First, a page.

We all know the common stereotypes about African-Americans, Latinos, Jews, Asians, Muslims, and other high profile minority communities. They are said to be lazy, violent, dumb, smart, funny looking, money hungry, angry, brilliant lovers, or terrible ones. Whether the stereotype is positive or negative, it still unfairly paints everyone in a given group with a broad brush that fosters false beliefs about individual members of those groups. When people operate from these false beliefs their perceptions can lead them to misjudge and misunderstand what the other person is about and where they are coming from.
Stereotypes are rampant in today’s society although they aren’t verbalized as frequently as they used to be. However, the decreased admission of stereotypical thinking has done little to diminish its impact on those who are stereotyped, and has caused many who use stereotypes to become less conscious of their propensity to do so. In other words, they stereotype others consistently without being aware that they are doing it.
People of color understand this process well for they have experienced historical stereotypes about their racial or ethnic group and they have experienced the impact of unconscious stereotyping first hand. White people may have had a different experience with stereotypes. The truth is, most White people don’t know the stereotypes that are applied to the white race.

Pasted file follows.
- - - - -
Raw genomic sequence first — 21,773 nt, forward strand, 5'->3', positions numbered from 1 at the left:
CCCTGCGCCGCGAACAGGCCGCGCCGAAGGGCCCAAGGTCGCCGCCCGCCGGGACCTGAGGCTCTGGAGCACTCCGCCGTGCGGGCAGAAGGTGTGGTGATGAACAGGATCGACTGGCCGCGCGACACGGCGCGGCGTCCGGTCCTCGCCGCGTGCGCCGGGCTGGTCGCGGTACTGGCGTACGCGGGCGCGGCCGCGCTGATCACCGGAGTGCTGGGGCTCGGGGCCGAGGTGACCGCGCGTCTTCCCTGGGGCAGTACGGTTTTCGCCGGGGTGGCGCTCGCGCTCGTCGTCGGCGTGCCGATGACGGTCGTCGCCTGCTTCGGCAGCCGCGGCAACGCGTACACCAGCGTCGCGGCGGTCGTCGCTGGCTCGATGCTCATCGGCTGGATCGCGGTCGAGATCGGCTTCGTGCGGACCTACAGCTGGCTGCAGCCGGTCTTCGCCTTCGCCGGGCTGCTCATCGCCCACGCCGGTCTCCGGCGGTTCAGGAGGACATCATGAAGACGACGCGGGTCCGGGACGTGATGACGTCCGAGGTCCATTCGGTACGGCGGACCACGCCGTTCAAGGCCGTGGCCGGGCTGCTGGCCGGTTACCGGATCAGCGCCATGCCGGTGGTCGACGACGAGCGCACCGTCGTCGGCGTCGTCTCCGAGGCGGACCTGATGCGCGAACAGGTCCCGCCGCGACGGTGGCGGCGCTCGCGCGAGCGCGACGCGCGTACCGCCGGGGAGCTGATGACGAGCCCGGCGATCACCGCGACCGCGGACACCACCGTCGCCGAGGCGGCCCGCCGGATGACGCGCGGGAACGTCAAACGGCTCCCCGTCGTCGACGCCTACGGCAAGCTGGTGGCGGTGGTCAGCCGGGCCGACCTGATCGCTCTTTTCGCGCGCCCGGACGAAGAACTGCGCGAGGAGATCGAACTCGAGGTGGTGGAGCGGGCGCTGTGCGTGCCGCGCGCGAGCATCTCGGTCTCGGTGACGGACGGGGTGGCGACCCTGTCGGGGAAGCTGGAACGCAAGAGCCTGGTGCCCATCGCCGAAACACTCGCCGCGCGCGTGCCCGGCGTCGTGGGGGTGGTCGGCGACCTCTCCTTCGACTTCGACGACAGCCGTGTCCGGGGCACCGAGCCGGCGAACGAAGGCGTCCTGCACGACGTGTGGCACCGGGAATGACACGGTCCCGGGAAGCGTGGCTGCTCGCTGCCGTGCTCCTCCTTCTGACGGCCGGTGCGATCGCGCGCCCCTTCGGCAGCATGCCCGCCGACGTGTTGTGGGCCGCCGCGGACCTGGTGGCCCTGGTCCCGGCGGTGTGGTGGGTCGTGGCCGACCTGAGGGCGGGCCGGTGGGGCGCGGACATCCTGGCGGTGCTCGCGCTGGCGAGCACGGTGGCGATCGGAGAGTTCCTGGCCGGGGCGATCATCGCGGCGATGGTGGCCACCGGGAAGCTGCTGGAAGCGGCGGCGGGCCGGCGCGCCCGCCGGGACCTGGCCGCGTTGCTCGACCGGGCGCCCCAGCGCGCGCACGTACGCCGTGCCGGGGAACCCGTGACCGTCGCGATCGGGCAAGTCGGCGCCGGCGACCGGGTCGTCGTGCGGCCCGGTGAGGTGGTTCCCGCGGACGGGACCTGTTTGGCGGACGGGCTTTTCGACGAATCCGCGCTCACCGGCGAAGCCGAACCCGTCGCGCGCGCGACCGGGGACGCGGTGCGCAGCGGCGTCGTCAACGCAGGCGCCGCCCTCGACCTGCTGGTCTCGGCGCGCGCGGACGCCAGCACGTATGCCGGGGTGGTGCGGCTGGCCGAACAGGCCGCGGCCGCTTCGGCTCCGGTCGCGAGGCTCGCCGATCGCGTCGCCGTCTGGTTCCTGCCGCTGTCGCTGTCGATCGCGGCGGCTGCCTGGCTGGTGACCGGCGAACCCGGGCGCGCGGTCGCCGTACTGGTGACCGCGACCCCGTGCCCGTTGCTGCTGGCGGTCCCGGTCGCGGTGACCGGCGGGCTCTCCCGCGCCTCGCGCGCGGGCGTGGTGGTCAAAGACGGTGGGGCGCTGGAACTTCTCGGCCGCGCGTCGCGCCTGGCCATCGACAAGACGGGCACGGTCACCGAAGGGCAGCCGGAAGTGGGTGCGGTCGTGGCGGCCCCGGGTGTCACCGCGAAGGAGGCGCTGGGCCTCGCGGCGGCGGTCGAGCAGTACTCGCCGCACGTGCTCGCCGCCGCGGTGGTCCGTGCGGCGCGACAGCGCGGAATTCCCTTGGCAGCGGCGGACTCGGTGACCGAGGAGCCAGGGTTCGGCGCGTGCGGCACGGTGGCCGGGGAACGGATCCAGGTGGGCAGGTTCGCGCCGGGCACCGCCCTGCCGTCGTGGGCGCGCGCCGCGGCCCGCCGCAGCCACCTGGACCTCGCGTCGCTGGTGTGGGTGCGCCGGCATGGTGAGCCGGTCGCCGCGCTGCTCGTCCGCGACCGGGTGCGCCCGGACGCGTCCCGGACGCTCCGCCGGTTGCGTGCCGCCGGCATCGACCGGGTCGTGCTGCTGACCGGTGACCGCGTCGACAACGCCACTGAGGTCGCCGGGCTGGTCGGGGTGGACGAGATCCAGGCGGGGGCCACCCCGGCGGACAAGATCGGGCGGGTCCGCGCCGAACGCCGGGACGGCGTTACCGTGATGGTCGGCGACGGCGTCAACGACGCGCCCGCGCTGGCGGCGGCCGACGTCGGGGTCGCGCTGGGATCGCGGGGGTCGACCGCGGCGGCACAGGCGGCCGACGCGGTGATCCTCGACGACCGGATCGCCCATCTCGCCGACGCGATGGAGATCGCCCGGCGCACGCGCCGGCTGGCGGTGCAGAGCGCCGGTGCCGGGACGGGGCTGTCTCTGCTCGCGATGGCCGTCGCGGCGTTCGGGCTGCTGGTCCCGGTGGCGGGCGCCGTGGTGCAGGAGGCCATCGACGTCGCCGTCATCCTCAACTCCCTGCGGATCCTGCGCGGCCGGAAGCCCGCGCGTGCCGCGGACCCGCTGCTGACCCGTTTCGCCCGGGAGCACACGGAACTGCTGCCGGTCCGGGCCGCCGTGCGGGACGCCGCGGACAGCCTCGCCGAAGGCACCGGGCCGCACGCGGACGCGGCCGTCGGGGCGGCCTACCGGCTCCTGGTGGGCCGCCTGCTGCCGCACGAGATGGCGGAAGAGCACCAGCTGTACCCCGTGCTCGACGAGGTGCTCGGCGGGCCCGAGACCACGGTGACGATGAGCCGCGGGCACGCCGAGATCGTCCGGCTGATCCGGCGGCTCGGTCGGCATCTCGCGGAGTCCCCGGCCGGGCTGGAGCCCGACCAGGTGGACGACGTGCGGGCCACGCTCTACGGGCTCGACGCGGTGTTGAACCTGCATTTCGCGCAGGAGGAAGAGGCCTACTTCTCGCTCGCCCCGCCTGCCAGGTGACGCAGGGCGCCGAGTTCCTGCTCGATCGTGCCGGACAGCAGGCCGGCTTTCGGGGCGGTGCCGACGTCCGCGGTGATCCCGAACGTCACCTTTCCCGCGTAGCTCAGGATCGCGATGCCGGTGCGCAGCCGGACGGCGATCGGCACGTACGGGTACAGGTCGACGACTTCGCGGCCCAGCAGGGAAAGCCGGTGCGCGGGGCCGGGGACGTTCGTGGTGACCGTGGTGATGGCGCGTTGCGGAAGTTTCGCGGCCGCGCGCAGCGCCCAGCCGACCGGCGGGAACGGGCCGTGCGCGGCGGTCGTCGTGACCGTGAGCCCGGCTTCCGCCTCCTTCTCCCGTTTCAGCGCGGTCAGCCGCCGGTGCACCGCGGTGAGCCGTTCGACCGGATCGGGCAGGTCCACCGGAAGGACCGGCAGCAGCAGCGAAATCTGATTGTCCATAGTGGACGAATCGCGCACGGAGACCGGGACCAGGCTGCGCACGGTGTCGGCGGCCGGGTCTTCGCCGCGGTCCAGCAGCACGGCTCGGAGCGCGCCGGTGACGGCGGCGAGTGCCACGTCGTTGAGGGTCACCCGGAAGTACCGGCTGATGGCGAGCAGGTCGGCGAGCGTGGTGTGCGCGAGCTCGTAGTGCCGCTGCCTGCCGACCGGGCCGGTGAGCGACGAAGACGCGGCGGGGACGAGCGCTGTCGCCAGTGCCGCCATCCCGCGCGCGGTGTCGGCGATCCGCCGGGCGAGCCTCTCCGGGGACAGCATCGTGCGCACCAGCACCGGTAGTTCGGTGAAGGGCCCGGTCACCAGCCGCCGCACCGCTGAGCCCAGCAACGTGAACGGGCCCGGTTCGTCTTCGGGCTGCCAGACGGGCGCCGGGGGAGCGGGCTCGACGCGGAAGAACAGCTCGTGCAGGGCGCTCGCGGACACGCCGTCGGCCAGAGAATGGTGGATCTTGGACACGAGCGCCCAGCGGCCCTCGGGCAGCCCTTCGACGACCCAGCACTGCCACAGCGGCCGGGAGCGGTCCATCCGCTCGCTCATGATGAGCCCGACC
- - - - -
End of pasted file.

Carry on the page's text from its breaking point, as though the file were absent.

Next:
As a diversity trainer, I have conducted the “Childhood Stereotypes” activity over 300 times in the past two decades. I post large charts around the room, each with the name of a specific identity group, and ask participants to write one thing they learned in childhood about each of the named groups. The groups include men, women, Black people, White people, Asian people, Latino people, gay/lesbian people, and people with disabilities. Without fail, the White people in the room find it difficult to write on the “White person” chart. Many admit that all they were ever taught about being white was that they were “normal” or “American.” Members of the other named groups have no problem writing stereotypes they were taught about their own group.
So does this mean there are no stereotypes about White people? Of course not! Other words are written on the White people’s chart by the other populations in the room. Words like, “entitled, privileged, superior, uppity, rich, clean, mean, scared, and boring.” The White people in attendance appear surprised by the stereotypes that other races and ethnicities hold about them. They cannot personally relate to most of the words they see listed. The activity seems to open their eyes to the erroneous nature of many stereotypes and the hurtful impact of having others arbitrarily assign traits to you that you simply don’t possess.
Unfortunately a very small percentage of White people have the opportunity to come to this realization. Most just go through their day feeling “normal and American.” Given this fact, one might wonder if they will ever get it. And if they don’t get it, will they ever stop stereotyping others?
This is indeed, a question to ponder.